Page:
Profile Manager first appeared in OS X Lion Server as the Apple-provided tool for managing Apple devices, including Mobile Device Management (MDM) for iOS based devices as well as Profile management for OS X based computers, including MacBooks, MacBook Airs, Mac Minis, Mac Pros and iMacs running Mac OS X 10.7 and up. Profile Manager has seen a few more updates over the years, primarily in integrating new MDM options provided by Apple and keeping up with the rapidly changing MDM landscape. Apple has added DEP functionality, content distribution, VPP, and other features over the years. In El Capitan Server, there are plenty of new options, including the ability to deploy VPP apps to devices rather than Apple IDs.
In this article we’ll get Profile Manager setup and perform some basic tasks.
Preparing For Profile Manager
Before we get started, let’s prep the system for the service. This starts with configuring a static IP address and properly configuring a host name for the server. In this example, the hostname will be osxserver.krypted.com. We’ll also be using a self-signed certificate, although it’s easy enough to generate a CSR and install it ahead of time. For the purposes of this example, we have installed Server from the App Store (and done nothing else with Server except open it the first time so it downloads all of its components from the web) and configured the static IP address using the Network System Preferences. Next, we’ll set the hostname to odr using the scutil tool.
sudo scutil --set HostName odr.krypted.com
Then the ComputerName:
sudo scutil --set ComputerName odr.krypted.com
And finally, the LocalHostName:
sudo scutil --set LocalHostName our
Now check changeip:
sudo changeip -checkhostname
The changeip command should output something similar to the following:
Primary address = 192.168.210.201
Current HostName = odr.krypted.com
DNS HostName = odr.krypted.com
The names match. There is nothing to change.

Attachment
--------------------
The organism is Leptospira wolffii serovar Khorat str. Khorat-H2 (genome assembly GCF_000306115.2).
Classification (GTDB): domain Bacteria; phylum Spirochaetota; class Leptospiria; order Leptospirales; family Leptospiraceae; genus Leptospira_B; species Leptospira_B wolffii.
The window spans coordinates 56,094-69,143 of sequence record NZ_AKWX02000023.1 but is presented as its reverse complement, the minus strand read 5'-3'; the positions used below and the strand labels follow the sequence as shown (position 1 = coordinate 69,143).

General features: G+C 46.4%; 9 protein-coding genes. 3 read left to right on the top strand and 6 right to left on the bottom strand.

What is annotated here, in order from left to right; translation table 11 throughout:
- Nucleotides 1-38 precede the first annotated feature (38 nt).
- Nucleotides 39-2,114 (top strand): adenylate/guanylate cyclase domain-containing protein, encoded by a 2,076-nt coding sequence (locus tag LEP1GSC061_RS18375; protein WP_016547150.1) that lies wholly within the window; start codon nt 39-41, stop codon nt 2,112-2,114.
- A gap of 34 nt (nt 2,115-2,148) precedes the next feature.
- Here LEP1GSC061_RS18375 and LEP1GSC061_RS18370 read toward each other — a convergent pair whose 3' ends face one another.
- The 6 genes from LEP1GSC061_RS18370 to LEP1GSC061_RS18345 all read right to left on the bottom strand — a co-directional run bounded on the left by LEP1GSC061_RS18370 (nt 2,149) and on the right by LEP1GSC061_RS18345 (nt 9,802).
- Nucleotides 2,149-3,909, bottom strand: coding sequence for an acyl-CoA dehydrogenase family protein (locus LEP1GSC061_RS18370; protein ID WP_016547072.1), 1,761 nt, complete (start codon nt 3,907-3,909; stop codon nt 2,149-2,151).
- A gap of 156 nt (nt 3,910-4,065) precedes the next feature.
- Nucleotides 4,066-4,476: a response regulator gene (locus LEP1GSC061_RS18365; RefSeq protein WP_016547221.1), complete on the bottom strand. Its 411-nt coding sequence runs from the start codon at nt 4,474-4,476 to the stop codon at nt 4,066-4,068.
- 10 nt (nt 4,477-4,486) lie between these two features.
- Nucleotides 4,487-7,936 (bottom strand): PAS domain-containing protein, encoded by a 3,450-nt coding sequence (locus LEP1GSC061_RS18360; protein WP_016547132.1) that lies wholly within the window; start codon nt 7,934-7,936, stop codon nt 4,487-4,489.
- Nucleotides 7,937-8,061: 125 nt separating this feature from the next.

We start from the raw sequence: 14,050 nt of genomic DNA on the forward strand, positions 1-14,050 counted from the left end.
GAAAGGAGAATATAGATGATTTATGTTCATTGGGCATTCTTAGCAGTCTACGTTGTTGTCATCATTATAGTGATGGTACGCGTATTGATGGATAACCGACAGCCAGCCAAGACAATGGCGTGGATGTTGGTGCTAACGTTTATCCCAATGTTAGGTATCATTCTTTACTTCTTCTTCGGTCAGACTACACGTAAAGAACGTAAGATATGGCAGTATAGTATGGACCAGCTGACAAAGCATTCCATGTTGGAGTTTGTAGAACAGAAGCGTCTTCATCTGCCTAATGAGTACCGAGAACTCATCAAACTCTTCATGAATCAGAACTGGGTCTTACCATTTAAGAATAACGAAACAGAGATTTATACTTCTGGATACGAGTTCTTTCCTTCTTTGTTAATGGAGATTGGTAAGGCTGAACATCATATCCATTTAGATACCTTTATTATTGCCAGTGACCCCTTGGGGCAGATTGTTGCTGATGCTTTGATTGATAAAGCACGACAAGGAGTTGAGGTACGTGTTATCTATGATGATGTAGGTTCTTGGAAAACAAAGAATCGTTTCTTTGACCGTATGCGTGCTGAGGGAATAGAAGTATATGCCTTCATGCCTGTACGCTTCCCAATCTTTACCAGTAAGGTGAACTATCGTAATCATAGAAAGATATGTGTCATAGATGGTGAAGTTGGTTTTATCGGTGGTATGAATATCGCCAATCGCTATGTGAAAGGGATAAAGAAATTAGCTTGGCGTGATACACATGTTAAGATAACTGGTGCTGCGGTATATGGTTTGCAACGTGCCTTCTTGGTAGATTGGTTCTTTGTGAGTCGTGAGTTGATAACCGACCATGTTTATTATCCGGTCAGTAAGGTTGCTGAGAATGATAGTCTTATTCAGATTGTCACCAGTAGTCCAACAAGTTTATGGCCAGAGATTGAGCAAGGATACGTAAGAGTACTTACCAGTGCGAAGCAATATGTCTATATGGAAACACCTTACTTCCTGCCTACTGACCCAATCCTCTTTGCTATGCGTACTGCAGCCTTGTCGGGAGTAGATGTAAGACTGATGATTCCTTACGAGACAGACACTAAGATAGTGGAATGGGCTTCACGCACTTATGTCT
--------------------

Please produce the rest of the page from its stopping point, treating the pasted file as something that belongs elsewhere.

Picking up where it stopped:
dirserv:success = "success"
If you don’t see the success and that the names match, you might have some DNS work to do next, according to whether you will be hosting DNS on this server as well. If you will be hosting your own DNS on the Profile Manager server, then the server’s DNS setting should be set to the IP address of the Server. To manage DNS, start the DNS service and configure as shown previously:
Provided your DNS is configured properly then changeip should work. If you’re hosting DNS on an Active Directory integrated DNS server or some other box then just make sure you have a forward and reverse record for the hostname/IP in question.
Profile Manager is built atop the web service, APNS and Open Directory. Next, click on the Web service and just hit start. While not required for Profile Manager to function, it can be helpful. We’re not going to configure anything else with this service in this article so as not to accidentally break Profile Manager. Do not click on anything while waiting for the service to start. While the indicator light can go away early, note that the Web service isn’t fully started until the path to the default websites is shown (the correct entry, as seen here, should be /Library/Server/Web/Data/Sites/Default) and a View Server Website link is shown at the bottom of the screen. If you touch anything too early then you’re gonna’ mess something up, so while I know it’s difficult to do so, be patient (honestly, it takes less than a minute, wait for it, wait for it, there!).
Once the Web service is started and good, click on the View Server Web Site link at the bottom and verify that the Welcome to OS X Server page loads.
Setting Up Profile Manager
Provided the Welcome to OS X Server page loads, click on the Profile Manager service. Here, click on the Configure button.
At the first screen of the Configure Device Management assistant, click on Next.
Assuming the computer is not yet an Open Directory master or Replica, and assuming you wish to setup a new Open Directory Master, click on Create a new Open Directory domain at the Configure Network Users and Groups screen.